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Friday, February 8, 2013
Here’s an unsettling fact: The U.S. economy wastes more energy than it uses. Each year, 57 percent of the energy flowing into our economy — from oil, coal, natural gas or renewables — is wasted as heat, noise and leaks. And this estimate is conservative: It doesn’t include lights that illuminate unoccupied rooms, or air conditioners left running in a vacant home or office.
When you pour a cup of coffee in the morning, you wouldn’t tolerate 57 percent of it dribbling out through a gaping hole in the side of the mug. So why do we allow this to happen to the energy that powers our economy? America’s energy waste doesn’t just put us at the bottom of international rankings (a 2012 study ranked the U.S. ninth out of 12 major economies, three places behind China); it’s also costing businesses and households $130 billion per year.
Experts estimate that policies to accelerate efficiency technologies could save Virginia $1.8 billion in electricity costs alone. It’s time to develop a national strategy to double our energy productivity by 2030. This will reduce our reliance on foreign countries for energy, save families money and reduce pollution.
Some important steps are already under way to improve the nation’s energy productivity. For example, thanks to new standards issued by the Obama administration, the U.S. auto fleet’s average fuel economy is set to increase to 54.5 miles per gallon by 2025. That’s an efficiency increase of more than 100 percent compared to today’s levels. This improvement, which is supported by industry and environmentalists alike, will save families money in gas costs and free up capital that can be spent elsewhere in the economy.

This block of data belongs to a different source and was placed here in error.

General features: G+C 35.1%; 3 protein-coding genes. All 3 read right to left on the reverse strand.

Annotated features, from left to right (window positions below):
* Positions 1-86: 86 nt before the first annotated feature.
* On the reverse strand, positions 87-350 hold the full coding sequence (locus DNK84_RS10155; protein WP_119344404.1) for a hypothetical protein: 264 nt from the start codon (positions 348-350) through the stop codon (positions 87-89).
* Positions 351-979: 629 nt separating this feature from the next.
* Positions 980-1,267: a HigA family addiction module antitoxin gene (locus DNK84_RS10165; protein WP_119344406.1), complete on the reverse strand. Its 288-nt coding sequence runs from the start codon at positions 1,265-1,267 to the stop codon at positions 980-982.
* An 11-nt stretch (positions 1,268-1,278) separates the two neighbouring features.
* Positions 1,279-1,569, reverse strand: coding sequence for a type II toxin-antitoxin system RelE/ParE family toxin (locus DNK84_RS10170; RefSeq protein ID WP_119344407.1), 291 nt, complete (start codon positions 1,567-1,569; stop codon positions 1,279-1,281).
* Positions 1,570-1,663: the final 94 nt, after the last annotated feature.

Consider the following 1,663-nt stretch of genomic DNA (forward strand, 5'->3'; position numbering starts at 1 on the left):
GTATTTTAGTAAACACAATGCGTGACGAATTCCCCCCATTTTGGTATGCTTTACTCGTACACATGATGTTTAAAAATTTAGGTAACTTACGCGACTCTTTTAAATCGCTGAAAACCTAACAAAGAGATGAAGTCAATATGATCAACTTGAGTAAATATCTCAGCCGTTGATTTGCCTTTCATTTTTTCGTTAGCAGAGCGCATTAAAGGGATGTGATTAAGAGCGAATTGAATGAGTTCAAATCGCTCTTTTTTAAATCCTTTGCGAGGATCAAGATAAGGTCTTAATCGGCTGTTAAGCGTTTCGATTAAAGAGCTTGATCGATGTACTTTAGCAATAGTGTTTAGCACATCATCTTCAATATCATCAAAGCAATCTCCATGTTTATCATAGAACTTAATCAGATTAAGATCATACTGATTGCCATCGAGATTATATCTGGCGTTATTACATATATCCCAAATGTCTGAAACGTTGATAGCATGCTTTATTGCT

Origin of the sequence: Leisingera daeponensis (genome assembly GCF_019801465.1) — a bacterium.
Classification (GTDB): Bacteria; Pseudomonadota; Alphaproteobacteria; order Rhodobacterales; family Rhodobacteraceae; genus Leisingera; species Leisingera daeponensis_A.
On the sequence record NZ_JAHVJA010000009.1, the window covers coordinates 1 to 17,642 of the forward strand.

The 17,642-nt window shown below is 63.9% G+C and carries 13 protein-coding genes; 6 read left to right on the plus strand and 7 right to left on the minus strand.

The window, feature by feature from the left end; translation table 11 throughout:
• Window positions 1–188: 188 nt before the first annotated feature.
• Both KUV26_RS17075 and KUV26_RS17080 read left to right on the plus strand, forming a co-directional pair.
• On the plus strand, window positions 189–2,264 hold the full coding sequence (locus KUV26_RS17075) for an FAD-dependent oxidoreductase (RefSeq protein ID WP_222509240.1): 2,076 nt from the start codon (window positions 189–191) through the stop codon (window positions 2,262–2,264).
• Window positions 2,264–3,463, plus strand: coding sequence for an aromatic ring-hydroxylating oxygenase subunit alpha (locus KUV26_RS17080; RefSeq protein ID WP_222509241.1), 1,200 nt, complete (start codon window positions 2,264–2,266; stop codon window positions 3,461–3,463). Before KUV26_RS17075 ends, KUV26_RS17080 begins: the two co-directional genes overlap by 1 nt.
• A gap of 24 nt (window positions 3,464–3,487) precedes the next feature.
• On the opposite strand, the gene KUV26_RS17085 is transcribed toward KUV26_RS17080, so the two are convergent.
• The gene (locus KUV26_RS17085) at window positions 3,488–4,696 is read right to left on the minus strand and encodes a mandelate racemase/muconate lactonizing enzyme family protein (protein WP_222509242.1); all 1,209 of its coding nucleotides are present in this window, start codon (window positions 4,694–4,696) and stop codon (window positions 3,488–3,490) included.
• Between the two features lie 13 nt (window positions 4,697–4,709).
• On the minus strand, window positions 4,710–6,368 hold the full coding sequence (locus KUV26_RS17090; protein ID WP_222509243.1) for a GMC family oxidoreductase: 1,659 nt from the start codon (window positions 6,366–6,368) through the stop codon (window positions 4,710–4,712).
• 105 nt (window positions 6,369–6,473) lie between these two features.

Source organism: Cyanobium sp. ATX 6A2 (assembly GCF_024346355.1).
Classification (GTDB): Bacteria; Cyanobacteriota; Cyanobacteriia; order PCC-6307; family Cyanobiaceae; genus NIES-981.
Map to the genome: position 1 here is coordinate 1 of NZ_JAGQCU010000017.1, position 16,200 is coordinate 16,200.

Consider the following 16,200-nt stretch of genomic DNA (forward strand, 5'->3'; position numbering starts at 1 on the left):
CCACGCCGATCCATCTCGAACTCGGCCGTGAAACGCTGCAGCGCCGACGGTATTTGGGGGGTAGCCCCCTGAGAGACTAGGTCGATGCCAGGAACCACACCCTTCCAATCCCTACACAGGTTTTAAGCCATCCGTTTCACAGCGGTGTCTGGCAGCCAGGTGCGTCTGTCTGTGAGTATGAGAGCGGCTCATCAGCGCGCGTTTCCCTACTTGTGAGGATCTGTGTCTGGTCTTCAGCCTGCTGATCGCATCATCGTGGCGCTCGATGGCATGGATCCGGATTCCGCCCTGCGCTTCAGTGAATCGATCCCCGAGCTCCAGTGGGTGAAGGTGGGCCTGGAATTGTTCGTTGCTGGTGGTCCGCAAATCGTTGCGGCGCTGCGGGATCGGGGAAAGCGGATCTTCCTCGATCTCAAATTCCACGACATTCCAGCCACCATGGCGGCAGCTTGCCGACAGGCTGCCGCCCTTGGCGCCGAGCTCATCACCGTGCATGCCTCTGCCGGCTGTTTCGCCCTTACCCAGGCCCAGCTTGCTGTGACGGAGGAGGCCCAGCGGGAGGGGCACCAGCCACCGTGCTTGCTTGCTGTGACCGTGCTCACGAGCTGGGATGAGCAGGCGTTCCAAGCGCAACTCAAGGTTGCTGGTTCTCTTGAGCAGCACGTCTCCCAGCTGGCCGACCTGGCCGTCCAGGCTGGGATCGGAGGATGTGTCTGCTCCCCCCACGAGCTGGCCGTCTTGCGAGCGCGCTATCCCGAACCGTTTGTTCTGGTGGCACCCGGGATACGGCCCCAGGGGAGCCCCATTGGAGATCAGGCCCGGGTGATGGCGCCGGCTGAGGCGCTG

So, if we can drive twice as far for the same amount of gasoline, why can’t our whole economy go twice as far on the same amount of energy? A report released Thursday by the Commission on National Energy Efficiency Policy, a non-partisan group of business leaders, policymakers and utility executives, projects big benefits from a national commitment to energy productivity: $1,000 a year in net household savings, more than a million net added jobs and a reduction in carbon dioxide emissions (ase.org/resources/energy-2030-recommendations).
Fulfilling such a commitment won’t require taking big risks on expensive new technologies or imposing new taxes. Instead, we can simply begin replicating what’s already working in some parts of our country. Although since the time of Thomas Edison energy regulations have historically incentivized utilities to make money by selling more power, over the last two decades about 25 states have instituted reforms to help businesses and families use energy more productively. This is because regulators realized that reducing demand is cheaper than building new power plants.
Studies show these new policies work: Between 2002 and 2011, states without efficiency goals exhibited an average increase in per-capita electricity consumption of 9 percent. States with efficiency goals had an increase of just 5 percent.
Opower, one of Virginia’s fastest growing companies, worked with 83 utilities in 30 states and six countries to deliver $175 million in savings for customers last year, primarily in response to such policies. Opower harnesses comparative data to empower and challenge consumers so they will conserve energy.
So what can the federal government do to help the U.S. evolve from being an energy waster to a global leader in energy productivity? We propose a federal “Race to the Top” framework, modeled after the innovative education policy that has incentivized states to improve their school systems. A Race to the Top for energy productivity would empower the federal government to challenge states and local governments to cut energy waste.
We can do this. When faced with a challenge, Americans meet and exceed the mark. Washington has an opportunity to lead a bipartisan effort to double our energy productivity and put billions of dollars back into our economy. Who would be opposed to that? Let the race begin.
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